Dancing skeletons filled the central plaza of Olvera Street in Los Angeles as a vibrant celebration of death took place on Friday for the Día de los Muertos Festival.
Día de los Muertos (Day of the Dead) is a Mexican holiday that starts Nov. 1 and ends Nov. 2 of each year. The holiday combines indigenous Aztec customs and Catholicism, and is believed to be a time when the spirits of the deceased come back to visit their loved ones.
For over 30 years, Olvera Street has honored Día de los Muertos by bringing culture and community together to remember and celebrate the lives of those who have died.
Merchants who have been at Olvera Street for many years and their families have aimed to preserve the tradition and culture of Mexico with events like Día de los Muertos. The festival at Olvera Street is unique because it lasts for nine days in honor of the Catholic tradition where people pray the rosary following someone’s death.
Christina Mariscal Pasten, a fifth-generation merchant on Olvera Street and one of the organizers of the event, said she hopes people will see the beauty in this kind of celebration and come to understand that death doesn’t have to be perceived as something scary.
“We’re remembering people for how they lived. We’re remembering their legacy. One of the things that they share during the procession, the most important component about Day of the Dead, is that memory and keeping their legacy alive,” Pasten said.
In the center plaza, pictures, flowers, candles and food adorned the ofrendas, or ritual altars where people place remembrances of their loved ones.
The ofrendas at Olvera Street were created by members of the community who wished to participate in the event and were given a spot on a first-come, first-serve basis. The viewing of the altars is an important part of Día de los Muertos; people of all ages pay their respects to the dead.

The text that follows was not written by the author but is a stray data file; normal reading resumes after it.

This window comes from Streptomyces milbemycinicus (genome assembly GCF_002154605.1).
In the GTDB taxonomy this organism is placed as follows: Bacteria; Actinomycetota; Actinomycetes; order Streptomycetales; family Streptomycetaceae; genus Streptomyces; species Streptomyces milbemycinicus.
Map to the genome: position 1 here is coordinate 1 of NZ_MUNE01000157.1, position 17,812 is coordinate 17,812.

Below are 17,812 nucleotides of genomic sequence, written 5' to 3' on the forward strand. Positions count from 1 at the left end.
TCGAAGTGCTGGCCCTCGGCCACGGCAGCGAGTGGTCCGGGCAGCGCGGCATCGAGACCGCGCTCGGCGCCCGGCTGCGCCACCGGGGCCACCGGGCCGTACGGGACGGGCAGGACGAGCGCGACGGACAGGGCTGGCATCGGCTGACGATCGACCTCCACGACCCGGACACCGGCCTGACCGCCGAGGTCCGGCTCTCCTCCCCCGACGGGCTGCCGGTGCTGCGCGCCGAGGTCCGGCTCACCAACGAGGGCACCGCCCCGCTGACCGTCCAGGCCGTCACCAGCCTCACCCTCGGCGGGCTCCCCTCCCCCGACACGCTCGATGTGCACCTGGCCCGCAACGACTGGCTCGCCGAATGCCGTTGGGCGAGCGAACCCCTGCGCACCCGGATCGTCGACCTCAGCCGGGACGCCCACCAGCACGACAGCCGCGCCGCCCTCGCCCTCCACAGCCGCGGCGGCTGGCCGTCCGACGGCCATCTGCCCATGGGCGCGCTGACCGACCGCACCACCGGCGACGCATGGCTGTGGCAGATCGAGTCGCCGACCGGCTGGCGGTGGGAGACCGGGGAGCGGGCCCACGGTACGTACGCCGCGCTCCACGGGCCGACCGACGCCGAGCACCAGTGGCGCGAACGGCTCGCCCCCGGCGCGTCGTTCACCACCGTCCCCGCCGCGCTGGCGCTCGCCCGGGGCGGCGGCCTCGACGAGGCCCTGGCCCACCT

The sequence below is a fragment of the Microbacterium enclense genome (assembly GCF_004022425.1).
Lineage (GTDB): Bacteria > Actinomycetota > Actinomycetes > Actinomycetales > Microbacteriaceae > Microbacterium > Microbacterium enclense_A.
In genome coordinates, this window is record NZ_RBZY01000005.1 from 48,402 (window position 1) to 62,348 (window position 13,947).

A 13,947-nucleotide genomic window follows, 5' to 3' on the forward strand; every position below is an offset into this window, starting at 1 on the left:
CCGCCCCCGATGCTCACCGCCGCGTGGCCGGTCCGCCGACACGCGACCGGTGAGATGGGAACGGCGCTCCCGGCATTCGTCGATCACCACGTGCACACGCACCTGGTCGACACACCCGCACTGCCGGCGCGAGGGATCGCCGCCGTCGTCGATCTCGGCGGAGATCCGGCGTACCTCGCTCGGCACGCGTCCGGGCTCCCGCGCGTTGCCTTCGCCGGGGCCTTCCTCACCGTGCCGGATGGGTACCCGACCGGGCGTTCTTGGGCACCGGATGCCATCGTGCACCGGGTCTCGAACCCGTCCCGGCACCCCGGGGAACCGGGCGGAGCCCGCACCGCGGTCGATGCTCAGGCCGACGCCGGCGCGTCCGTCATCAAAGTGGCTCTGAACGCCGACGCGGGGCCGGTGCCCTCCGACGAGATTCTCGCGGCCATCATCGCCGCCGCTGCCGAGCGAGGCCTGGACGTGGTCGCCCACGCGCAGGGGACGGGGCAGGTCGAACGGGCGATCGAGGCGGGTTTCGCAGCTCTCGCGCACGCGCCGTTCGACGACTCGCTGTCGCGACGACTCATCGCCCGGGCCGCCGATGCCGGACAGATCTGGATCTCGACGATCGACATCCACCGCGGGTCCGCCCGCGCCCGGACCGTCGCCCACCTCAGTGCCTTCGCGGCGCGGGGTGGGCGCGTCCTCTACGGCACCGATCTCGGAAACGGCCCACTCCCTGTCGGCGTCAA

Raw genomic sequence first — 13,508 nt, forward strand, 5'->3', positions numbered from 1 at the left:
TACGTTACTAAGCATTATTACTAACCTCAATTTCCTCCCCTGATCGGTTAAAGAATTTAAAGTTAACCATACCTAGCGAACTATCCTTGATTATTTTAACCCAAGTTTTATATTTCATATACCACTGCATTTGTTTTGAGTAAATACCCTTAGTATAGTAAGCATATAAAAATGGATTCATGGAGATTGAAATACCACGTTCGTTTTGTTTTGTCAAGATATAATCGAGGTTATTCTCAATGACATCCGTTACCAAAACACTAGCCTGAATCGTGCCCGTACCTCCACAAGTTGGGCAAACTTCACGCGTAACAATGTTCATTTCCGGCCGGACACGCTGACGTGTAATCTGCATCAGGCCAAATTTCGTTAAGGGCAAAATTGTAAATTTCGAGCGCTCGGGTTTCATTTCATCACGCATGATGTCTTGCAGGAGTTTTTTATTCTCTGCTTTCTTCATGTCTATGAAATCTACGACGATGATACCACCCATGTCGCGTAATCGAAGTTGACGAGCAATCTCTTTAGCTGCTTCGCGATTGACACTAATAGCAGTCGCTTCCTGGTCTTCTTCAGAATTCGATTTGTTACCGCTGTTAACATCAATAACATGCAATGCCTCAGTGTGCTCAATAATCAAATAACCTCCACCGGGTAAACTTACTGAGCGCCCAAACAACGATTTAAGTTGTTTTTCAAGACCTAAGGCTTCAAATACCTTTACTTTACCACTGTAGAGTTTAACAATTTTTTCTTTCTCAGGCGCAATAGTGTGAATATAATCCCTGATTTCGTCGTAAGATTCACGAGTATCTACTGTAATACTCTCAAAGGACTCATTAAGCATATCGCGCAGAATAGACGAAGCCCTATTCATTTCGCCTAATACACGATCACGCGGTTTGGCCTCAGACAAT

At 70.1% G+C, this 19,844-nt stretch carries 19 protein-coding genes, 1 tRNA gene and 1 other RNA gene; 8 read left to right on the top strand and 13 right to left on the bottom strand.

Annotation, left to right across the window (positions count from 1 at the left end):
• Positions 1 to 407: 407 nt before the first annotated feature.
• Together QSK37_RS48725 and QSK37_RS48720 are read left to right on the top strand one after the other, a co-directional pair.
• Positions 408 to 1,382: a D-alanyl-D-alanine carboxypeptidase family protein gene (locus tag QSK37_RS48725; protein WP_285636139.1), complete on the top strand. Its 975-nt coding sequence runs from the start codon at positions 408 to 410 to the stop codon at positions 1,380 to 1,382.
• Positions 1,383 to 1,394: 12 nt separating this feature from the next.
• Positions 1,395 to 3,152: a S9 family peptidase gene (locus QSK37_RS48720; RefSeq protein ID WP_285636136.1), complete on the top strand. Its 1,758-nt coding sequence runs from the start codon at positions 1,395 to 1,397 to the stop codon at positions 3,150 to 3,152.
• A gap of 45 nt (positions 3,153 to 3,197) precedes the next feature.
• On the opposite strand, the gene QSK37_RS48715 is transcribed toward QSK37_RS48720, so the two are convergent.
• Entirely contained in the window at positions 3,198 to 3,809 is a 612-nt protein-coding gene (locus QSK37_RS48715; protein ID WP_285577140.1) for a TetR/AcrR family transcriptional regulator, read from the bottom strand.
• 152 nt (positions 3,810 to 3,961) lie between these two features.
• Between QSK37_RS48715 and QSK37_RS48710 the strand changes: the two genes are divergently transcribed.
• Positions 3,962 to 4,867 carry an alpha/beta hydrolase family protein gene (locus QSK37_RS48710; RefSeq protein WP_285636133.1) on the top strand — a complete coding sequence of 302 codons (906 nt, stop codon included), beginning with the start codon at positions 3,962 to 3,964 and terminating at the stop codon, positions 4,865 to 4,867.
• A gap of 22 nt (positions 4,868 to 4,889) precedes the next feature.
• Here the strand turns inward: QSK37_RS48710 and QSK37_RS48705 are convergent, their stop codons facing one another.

Valerie Hanley, another merchant on Olvera Street and member of the foundation that organizes events at Olvera Street, said she has helped out in events since she was old enough to walk, and has seen the impact it has made on people over the years.
“The biggest thing that stands out from most of our events is the fact that you have generations coming. For the posadas we have, parents came and they brought their children, and now their grandchildren are coming with them too,” Hanley said.
Participants also had the opportunity to watch La Danza de la Muerte (The Dance of Death) which featured people dressed up in skeleton costumes dancing expressively to Latin music.
For those who had more time to spend, they could stay and watch a procession of Aztec dancers and a parade of skeletons wearing both traditional and non-traditional attire. Visitors were also given free sweet bread and champurrado.
Toward the end of the night, a commemoration was held for loved ones from a merchant family or from the community.
As she walked through the plaza with her family, Shirley Palmeran said she wanted to teach her children more about Día de los Muertos.
“I want them to learn that when somebody leaves the Earth, they move on to a better place and that we should be happy for that and to always remember where we come from,” Palmeran said.
Pasten’s father, Mike Mariscal, said the event keeps growing every year as more people come to learn about Day of the Dead. For instance, Mariscal said teachers from the Midwest have visited and bought decorations for their classes back home so their students can learn about the tradition.
In addition to the main events, Olvera Street also held a 5K race in honor of Día de los Muertos on Saturday. The plaza will host festival days on Nov. 1 and Nov. 2 that feature face painting and more entertainment options.
The Día de los Muertos Festival at Olvera Street will continue until Nov. 2 and is free and open to the public.
At Cal State Fullerton, the M.E.Ch.A. club and the Dia de los Muertos Planning Committee plan to hold a Day of the Dead event Nov. 1 at CSUF’s Becker Amphitheater.